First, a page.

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St Joseph's Church134 viewsThere was no Roman Catholic Church in Helensburgh until 1880 when a chapel with school was built in Grant Street where the present church halls are. The present church itself at the corner of Lomond Street and East King Street was opened in 1912. Photo by Professor John Hume.
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Helensburgh Bethesda131 viewsThe Bethesda Evangelical Church sprang from the same origins as the Baptist Church, and its persuasion is that of the Open Christian Brethren. In 1931 Bethesda Hall at 30 Colquhoun Street was bought, and it remains in service.Photo by Professor John Hume.
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St Mahew's130 viewsThe origins of this chapel are lost in the mists of time but gravestones there have been dated to the 9th or 10th century. The earliest surviving documents which speak of a chapel at Kilmahew come from the reign of King David II (1329-70). Following the Reformation in 1560 the chapel became derelict, but from 1640 until 1846 part of it was used as the village school. In 1948 it was acquired, as part of the Kilmahew Estate, by the Roman Catholic Archdiocese of Glasgow. Five years later work on restoration started and it began to serve again as a chapel in 1955. Today it is believed to be perhaps the oldest place of worship in the west of Scotland still being used for its original purpose. Photo by Professor John Hume.
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Garelochhead Church128 viewsThere was no church in Garelochhead before the present building was constructed in 1837, making it one of the oldest in the area. A hall was added in 1894. Photo by Professor John Hume.
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Whole Wonder Wall125 viewsA tribute to John Logie Baird on the wall of the University of Strathclyde Graham Hills Building in George Street, Glasgow — one of a number of massive official murals. Appropriately, on the right is Dr Who's Tardis. Image supplied by Des Gorra.
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Luss Church123 viewsIt is believed that St Kessog (or MacKessog) founded a church in Luss in the year 510, and it was in the name of Kessog that King Robert the Bruce went into battle against the English at Bannockburn in 1314. However the present building was opened in 1875 to commemorate the deaths of Sir James Colquhoun and a group of his gamekeepers in a boating accident in Loch Lomond two years earlier — indeed from inside the roof looks like an upturned boat. Some of the graves in the churchyard go back to the 7th or 8th century, and there is also a Viking hogback stone. Photo by Professor John Hume.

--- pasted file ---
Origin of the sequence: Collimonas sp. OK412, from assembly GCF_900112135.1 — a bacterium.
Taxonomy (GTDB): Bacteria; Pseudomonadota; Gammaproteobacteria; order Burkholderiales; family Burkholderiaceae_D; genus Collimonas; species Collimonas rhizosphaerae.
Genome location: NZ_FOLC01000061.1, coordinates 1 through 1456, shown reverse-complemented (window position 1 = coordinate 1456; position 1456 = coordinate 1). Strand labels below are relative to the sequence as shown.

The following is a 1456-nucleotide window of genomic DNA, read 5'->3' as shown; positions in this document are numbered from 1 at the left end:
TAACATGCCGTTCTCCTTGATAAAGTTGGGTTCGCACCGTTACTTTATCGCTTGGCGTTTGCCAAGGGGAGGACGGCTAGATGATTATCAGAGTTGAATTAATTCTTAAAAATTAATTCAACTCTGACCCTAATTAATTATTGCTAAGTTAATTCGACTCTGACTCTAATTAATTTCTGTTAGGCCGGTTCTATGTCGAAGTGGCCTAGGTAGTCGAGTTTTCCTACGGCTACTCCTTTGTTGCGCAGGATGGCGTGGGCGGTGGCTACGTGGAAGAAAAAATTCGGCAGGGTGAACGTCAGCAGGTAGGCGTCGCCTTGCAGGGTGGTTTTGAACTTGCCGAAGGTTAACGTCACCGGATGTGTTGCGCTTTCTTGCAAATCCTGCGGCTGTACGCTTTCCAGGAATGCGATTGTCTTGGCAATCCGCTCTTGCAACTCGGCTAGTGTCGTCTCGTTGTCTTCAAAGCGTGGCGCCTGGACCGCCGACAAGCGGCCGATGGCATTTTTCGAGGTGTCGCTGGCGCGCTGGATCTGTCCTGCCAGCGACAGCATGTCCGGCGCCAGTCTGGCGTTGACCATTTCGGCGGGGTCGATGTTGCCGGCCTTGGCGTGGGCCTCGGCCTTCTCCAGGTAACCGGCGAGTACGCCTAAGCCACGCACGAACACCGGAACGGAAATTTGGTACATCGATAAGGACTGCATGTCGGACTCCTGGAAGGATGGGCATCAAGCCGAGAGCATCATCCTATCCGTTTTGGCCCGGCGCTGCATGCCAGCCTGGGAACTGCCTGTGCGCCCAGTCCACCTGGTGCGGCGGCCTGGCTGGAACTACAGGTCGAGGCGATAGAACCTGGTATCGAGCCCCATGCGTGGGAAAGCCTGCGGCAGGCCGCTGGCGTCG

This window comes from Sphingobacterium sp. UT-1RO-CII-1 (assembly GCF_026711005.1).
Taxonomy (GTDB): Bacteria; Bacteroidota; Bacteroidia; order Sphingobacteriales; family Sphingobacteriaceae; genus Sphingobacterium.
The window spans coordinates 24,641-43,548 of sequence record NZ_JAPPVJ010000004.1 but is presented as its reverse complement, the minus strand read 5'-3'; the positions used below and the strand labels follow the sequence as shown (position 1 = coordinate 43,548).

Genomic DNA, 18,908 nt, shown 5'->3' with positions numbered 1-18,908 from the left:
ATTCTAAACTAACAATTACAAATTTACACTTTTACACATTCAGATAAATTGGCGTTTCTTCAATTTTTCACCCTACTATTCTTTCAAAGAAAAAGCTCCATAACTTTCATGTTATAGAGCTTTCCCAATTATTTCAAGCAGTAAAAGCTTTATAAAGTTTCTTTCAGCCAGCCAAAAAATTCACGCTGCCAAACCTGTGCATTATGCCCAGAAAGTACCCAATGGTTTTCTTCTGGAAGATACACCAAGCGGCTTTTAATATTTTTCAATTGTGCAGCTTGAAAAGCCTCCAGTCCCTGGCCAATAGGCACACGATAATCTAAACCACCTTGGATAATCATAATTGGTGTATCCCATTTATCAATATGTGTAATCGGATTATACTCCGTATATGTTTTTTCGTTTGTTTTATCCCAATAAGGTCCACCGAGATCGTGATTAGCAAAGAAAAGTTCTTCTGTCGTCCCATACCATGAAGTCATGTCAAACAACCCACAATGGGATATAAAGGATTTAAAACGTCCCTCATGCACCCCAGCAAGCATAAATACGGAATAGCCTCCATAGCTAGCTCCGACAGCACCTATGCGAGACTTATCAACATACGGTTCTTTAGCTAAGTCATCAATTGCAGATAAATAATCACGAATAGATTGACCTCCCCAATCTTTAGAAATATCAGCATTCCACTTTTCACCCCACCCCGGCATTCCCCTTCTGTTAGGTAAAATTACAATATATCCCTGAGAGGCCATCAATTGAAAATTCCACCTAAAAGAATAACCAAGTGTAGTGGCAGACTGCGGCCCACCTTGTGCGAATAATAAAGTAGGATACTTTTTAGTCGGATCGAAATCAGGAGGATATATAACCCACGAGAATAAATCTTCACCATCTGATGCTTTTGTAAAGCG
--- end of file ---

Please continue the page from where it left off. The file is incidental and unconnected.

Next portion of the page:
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Uncle Hector's car115 viewsAn image of an old car, possibly a Sunbeam or Argyll tourer, which has a note on the back: "Uncle Hector driving a car at Helensburgh." The single G registration plate is Glasgow from 1903-21. More information would be welcomed. Image supplied by Donald John Chisholm.
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Peaton Church112 viewsThis small corrugated iron church was affectionately known as "The Tin Hut Church". It is not known when this church opened, but it was certainly in existence before 1893. It was generally only used for a short time in summer, principally to cater for visitors to the area. It stood by the shore road between Cove and Coulport and was used until 2002, being finally demolished eleven years later. Photo by Professor John Hume.
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Park Church111 viewsOriginally built for the Free Church at the corner of Charlotte Street and East King Street, this building opened in 1863. By about 2010 it faced the problems of attracting a new minister and maintaining its building, both in the face of a dwindling congregation. Consequently it closed its doors to worship in 2015, but the following year the building became the Buddhist Meditation Centre of Scotland. Photo by Professor John Hume.
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Arrochar Church106 viewsThe present Arrochar Parish Church was built in 1847, but it had fallen into such a bad state of repair that in 1998 it was declared to be too dangerous to enter. However the community worked tirelessly to change this situation, with the result that it was reopened for worship in the following year. The parish of Arrochar was established in 1659, but no church was built until 1773 and the ruins of this earlier church stand alongside the present church. Photo by Professor John Hume.
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Craigrownie Church104 viewsUntil the 19th century the only church on the Rosneath Peninsula was in Rosneath itself. However with the coming of steamships the population of Cove and Kilcreggan expanded rapidly, and this was what brought about the construction of Craigrownie Church in Cove in 1852. By the 1880s the church was proving too small and in 1889 it was extended by the architects Honeyman and Keppie. Today it is home to the only Church of Scotland congregation in Cove and Kilcreggan, being linked with Rosneath and Garelochhead, and it was refurbished in 2017. Photo by Professor John Hume.
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2009 St Peter's104 viewsThe exterior of the derelict St Peter's Seminary at Cardross — now the centre of a restoration project — pictured in 2009 by Stewart Noble.
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